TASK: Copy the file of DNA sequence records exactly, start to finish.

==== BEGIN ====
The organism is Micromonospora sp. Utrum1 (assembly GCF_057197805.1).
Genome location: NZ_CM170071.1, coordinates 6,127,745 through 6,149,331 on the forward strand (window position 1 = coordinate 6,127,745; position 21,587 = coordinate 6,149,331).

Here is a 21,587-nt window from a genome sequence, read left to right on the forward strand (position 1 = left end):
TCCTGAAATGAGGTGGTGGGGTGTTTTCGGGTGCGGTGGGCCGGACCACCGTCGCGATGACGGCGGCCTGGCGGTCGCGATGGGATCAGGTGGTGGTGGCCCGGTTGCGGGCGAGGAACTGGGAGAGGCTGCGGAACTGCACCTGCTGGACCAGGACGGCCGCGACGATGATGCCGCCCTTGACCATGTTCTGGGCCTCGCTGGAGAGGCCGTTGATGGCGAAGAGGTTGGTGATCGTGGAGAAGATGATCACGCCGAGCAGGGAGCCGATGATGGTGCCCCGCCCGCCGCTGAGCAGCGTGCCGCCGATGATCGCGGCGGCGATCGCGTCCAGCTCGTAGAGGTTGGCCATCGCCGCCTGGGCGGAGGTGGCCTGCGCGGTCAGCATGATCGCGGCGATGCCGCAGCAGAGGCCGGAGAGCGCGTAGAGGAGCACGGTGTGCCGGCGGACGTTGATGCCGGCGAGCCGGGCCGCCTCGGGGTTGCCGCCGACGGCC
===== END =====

The organism is Micromonospora sp. Utrum1 (assembly GCF_057197805.1).
Genome location: NZ_CM170071.1, coordinates 6,127,745 through 6,149,331 on the forward strand (window position 1 = coordinate 6,127,745; position 21,587 = coordinate 6,149,331).

Here is a 21,587-nt window from a genome sequence, read left to right on the forward strand (position 1 = left end):
TCCTGAAATGAGGTGGTGGGGTGTTTTCGGGTGCGGTGGGCCGGACCACCGTCGCGATGACGGCGGCCTGGCGGTCGCGATGGGATCAGGTGGTGGTGGCCCGGTTGCGGGCGAGGAACTGGGAGAGGCTGCGGAACTGCACCTGCTGGACCAGGACGGCCGCGACGATGATGCCGCCCTTGACCATGTTCTGGGCCTCGCTGGAGAGGCCGTTGATGGCGAAGAGGTTGGTGATCGTGGAGAAGATGATCACGCCGAGCAGGGAGCCGATGATGGTGCCCCGCCCGCCGCTGAGCAGCGTGCCGCCGATGATCGCGGCGGCGATCGCGTCCAGCTCGTAGAGGTTGGCCATCGCCGCCTGGGCGGAGGTGGCCTGCGCGGTCAGCATGATCGCGGCGATGCCGCAGCAGAGGCCGGAGAGCGCGTAGAGGAGCACGGTGTGCCGGCGGACGTTGATGCCGGCGAGCCGGGCCGCCTCGGGGTTGCCGCCGACGGCC